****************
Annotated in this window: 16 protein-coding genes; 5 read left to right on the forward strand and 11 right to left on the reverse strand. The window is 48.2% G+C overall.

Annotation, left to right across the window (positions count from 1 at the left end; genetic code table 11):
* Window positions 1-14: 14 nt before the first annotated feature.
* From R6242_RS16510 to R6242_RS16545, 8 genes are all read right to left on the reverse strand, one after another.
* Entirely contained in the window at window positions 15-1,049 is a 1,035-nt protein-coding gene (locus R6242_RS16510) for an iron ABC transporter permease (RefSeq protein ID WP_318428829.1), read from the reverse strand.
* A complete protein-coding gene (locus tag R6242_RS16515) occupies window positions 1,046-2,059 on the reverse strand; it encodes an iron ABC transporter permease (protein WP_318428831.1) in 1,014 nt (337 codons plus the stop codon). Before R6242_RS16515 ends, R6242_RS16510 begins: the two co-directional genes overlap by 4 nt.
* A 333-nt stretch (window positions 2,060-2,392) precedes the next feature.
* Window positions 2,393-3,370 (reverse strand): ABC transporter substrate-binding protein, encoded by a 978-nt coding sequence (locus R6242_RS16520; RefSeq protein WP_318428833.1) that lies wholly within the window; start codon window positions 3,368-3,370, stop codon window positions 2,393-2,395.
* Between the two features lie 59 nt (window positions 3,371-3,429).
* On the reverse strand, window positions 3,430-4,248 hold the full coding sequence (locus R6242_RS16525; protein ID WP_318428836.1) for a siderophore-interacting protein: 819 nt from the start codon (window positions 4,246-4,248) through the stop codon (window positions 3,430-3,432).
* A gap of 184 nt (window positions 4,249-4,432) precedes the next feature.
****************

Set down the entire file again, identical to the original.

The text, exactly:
Annotated in this window: 16 protein-coding genes; 5 read left to right on the forward strand and 11 right to left on the reverse strand. The window is 48.2% G+C overall.

Annotation, left to right across the window (positions count from 1 at the left end; genetic code table 11):
* Window positions 1-14: 14 nt before the first annotated feature.
* From R6242_RS16510 to R6242_RS16545, 8 genes are all read right to left on the reverse strand, one after another.
* Entirely contained in the window at window positions 15-1,049 is a 1,035-nt protein-coding gene (locus R6242_RS16510) for an iron ABC transporter permease (RefSeq protein ID WP_318428829.1), read from the reverse strand.
* A complete protein-coding gene (locus tag R6242_RS16515) occupies window positions 1,046-2,059 on the reverse strand; it encodes an iron ABC transporter permease (protein WP_318428831.1) in 1,014 nt (337 codons plus the stop codon). Before R6242_RS16515 ends, R6242_RS16510 begins: the two co-directional genes overlap by 4 nt.
* A 333-nt stretch (window positions 2,060-2,392) precedes the next feature.
* Window positions 2,393-3,370 (reverse strand): ABC transporter substrate-binding protein, encoded by a 978-nt coding sequence (locus R6242_RS16520; RefSeq protein WP_318428833.1) that lies wholly within the window; start codon window positions 3,368-3,370, stop codon window positions 2,393-2,395.
* Between the two features lie 59 nt (window positions 3,371-3,429).
* On the reverse strand, window positions 3,430-4,248 hold the full coding sequence (locus R6242_RS16525; protein ID WP_318428836.1) for a siderophore-interacting protein: 819 nt from the start codon (window positions 4,246-4,248) through the stop codon (window positions 3,430-3,432).
* A gap of 184 nt (window positions 4,249-4,432) precedes the next feature.